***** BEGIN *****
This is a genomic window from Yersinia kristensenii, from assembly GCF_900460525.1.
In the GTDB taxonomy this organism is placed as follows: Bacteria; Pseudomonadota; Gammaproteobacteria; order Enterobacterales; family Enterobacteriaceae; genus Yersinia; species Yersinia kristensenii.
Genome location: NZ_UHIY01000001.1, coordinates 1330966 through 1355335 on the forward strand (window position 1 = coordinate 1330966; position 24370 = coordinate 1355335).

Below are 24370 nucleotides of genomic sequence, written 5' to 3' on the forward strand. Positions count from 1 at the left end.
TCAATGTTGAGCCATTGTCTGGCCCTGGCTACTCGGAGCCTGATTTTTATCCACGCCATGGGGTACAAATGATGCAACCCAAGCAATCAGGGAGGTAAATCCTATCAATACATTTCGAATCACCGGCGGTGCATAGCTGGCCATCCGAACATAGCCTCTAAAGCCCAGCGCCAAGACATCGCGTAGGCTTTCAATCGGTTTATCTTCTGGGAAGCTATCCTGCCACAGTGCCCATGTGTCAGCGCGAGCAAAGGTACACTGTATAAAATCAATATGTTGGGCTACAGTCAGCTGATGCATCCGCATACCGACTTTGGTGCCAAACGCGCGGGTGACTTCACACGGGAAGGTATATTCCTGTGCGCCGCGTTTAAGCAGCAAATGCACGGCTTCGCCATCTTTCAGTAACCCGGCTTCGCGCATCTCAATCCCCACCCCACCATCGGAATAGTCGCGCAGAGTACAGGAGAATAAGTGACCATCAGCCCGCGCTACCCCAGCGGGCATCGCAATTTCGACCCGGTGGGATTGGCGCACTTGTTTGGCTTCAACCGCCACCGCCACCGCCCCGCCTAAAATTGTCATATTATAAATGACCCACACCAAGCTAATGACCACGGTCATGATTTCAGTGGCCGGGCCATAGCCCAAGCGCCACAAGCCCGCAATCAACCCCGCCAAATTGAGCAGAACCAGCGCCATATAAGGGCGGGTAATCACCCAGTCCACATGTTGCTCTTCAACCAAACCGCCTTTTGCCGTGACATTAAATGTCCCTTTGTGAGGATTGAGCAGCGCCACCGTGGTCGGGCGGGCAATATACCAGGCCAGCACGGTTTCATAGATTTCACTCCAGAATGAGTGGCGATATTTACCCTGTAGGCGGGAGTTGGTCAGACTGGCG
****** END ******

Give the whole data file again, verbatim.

This is a genomic window from Yersinia kristensenii, from assembly GCF_900460525.1.
In the GTDB taxonomy this organism is placed as follows: Bacteria; Pseudomonadota; Gammaproteobacteria; order Enterobacterales; family Enterobacteriaceae; genus Yersinia; species Yersinia kristensenii.
Genome location: NZ_UHIY01000001.1, coordinates 1330966 through 1355335 on the forward strand (window position 1 = coordinate 1330966; position 24370 = coordinate 1355335).

Below are 24370 nucleotides of genomic sequence, written 5' to 3' on the forward strand. Positions count from 1 at the left end.
TCAATGTTGAGCCATTGTCTGGCCCTGGCTACTCGGAGCCTGATTTTTATCCACGCCATGGGGTACAAATGATGCAACCCAAGCAATCAGGGAGGTAAATCCTATCAATACATTTCGAATCACCGGCGGTGCATAGCTGGCCATCCGAACATAGCCTCTAAAGCCCAGCGCCAAGACATCGCGTAGGCTTTCAATCGGTTTATCTTCTGGGAAGCTATCCTGCCACAGTGCCCATGTGTCAGCGCGAGCAAAGGTACACTGTATAAAATCAATATGTTGGGCTACAGTCAGCTGATGCATCCGCATACCGACTTTGGTGCCAAACGCGCGGGTGACTTCACACGGGAAGGTATATTCCTGTGCGCCGCGTTTAAGCAGCAAATGCACGGCTTCGCCATCTTTCAGTAACCCGGCTTCGCGCATCTCAATCCCCACCCCACCATCGGAATAGTCGCGCAGAGTACAGGAGAATAAGTGACCATCAGCCCGCGCTACCCCAGCGGGCATCGCAATTTCGACCCGGTGGGATTGGCGCACTTGTTTGGCTTCAACCGCCACCGCCACCGCCCCGCCTAAAATTGTCATATTATAAATGACCCACACCAAGCTAATGACCACGGTCATGATTTCAGTGGCCGGGCCATAGCCCAAGCGCCACAAGCCCGCAATCAACCCCGCCAAATTGAGCAGAACCAGCGCCATATAAGGGCGGGTAATCACCCAGTCCACATGTTGCTCTTCAACCAAACCGCCTTTTGCCGTGACATTAAATGTCCCTTTGTGAGGATTGAGCAGCGCCACCGTGGTCGGGCGGGCAATATACCAGGCCAGCACGGTTTCATAGATTTCACTCCAGAATGAGTGGCGATATTTACCCTGTAGGCGGGAGTTGGTCAGACTGGCG